PROGNOSIS: The New Way for the World

Step 4–Initial Prognosis: From the Wilderness to a New World Order
While it is true that the blame for this bankrupt situation rests completely on us and not on God, nevertheless, God mercifully chooses to deal with the matter by bringing about a whole new world order. What is amazing about this new order is that it comes out of the “wilderness,” out of nothingness, out of the very state of bankruptcy that the old order leaves behind. As such, the new order is in no way beholden to the old, including its emperors, governors, rulers, and high priests. It is beholden only to its inaugurator, the Lord Jesus Christ, who in his death embraces our bankruptcy, and in his resurrection gives us riches beyond measure: the forgiveness of sin, indeed, the very negation of the old order. This is not a system of accounting and pay-back, but of repentance and forgiveness–that is the essence of the new world order; and it is very much in the world.

Step 5–Advanced Prognosis: All-consumed . . . by repentance
This new world order is in the world by preoccupying those who belong to its newness. We become all-consumed by repentance. However, unlike our former nerve-racking preoccupation with the old world accounting system, our new all-consuming passion is characterized as pure joy. Why is repentance joyous? Answer: because repentance is not the price we pay in some grand accounting scheme for forgiveness, but rather that best evidence we have that the new order of forgiveness is fully operational in our life–now! It is the “straight, smooth” path by which the Lord of the new order comes to us and rules with forgiveness.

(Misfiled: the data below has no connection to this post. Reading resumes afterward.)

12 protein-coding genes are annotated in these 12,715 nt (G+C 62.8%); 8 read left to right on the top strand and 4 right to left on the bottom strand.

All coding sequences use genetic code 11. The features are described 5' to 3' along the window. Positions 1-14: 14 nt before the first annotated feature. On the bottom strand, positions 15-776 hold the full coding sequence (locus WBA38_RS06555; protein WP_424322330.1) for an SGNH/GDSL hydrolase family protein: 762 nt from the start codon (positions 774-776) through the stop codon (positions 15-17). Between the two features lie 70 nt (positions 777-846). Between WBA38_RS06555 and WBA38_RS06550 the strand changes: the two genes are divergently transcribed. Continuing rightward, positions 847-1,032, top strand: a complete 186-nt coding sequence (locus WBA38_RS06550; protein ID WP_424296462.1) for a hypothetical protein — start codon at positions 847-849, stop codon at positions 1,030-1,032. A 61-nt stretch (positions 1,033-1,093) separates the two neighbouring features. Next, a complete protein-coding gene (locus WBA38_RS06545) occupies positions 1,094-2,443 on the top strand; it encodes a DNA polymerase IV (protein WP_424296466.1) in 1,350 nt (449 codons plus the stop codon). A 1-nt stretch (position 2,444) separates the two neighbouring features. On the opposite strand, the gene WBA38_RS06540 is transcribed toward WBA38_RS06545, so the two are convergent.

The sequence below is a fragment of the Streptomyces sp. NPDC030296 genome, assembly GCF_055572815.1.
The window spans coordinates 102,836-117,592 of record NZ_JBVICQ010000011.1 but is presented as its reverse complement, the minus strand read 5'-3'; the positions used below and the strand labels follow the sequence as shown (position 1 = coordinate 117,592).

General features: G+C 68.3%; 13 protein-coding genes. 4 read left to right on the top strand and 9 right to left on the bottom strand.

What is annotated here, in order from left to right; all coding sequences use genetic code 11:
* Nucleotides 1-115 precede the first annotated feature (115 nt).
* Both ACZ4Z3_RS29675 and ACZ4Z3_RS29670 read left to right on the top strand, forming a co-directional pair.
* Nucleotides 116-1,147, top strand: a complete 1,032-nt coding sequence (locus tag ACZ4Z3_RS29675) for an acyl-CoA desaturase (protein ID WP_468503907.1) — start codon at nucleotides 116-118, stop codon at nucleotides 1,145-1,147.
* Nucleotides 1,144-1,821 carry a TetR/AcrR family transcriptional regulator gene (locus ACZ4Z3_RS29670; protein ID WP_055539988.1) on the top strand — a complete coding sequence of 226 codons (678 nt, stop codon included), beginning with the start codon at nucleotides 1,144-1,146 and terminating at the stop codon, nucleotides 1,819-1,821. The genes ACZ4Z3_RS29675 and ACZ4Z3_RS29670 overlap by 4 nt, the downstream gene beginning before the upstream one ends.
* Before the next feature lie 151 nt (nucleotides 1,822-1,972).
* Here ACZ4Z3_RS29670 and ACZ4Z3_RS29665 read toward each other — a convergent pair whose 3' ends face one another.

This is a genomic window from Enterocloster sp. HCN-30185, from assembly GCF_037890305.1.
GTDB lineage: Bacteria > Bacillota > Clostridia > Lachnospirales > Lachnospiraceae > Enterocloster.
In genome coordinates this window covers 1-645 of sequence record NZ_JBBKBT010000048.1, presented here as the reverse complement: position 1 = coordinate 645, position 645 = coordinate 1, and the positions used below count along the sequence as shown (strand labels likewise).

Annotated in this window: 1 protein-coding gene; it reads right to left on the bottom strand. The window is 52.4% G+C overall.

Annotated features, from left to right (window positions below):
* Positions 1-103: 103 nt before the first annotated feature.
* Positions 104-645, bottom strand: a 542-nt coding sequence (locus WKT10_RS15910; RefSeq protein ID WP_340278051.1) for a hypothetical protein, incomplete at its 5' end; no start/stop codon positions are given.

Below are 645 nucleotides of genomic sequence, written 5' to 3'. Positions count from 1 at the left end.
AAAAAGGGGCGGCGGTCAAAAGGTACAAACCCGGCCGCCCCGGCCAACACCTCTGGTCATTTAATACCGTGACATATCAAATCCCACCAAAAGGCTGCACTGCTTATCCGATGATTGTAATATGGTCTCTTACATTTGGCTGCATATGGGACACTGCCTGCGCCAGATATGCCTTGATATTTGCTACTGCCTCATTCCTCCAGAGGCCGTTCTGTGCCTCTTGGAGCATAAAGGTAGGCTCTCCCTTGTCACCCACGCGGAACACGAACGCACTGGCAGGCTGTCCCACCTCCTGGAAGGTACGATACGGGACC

Step 6–Final Prognosis: Baptized into the New World Order
Having been baptized, we are citizens of the new world order, of which repentance is a sign. Nevertheless, we continue to live in the midst of the old world order. We live there, first of all, to support the rulers of the older order in their ruling as God’s servants for the “ordering” of society. Even though we, as we live repentantly, no longer require the taxing regulations of the old world order to keep us “in order,” we know that many people do need that ordering. The old order has not yet reached its ultimate end, and the old process of calculating credits and debts has not ceased, but its days are certainly numbered. Secondly, we continue to live in the old order so that we can “voice” and be the bearer of the new. Although that “voice” will always sound strange to old-order people (like a word from nowhere, like “a voice in the wilderness”), that simply underscores just how new and different the new order is–and how necessary it is for us, like John the Baptist, to be its bearers.

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  • Crossings

    Crossings is a community of welcoming, inquisitive people who want to explore how what we hear at church is useful and beneficial in our daily lives.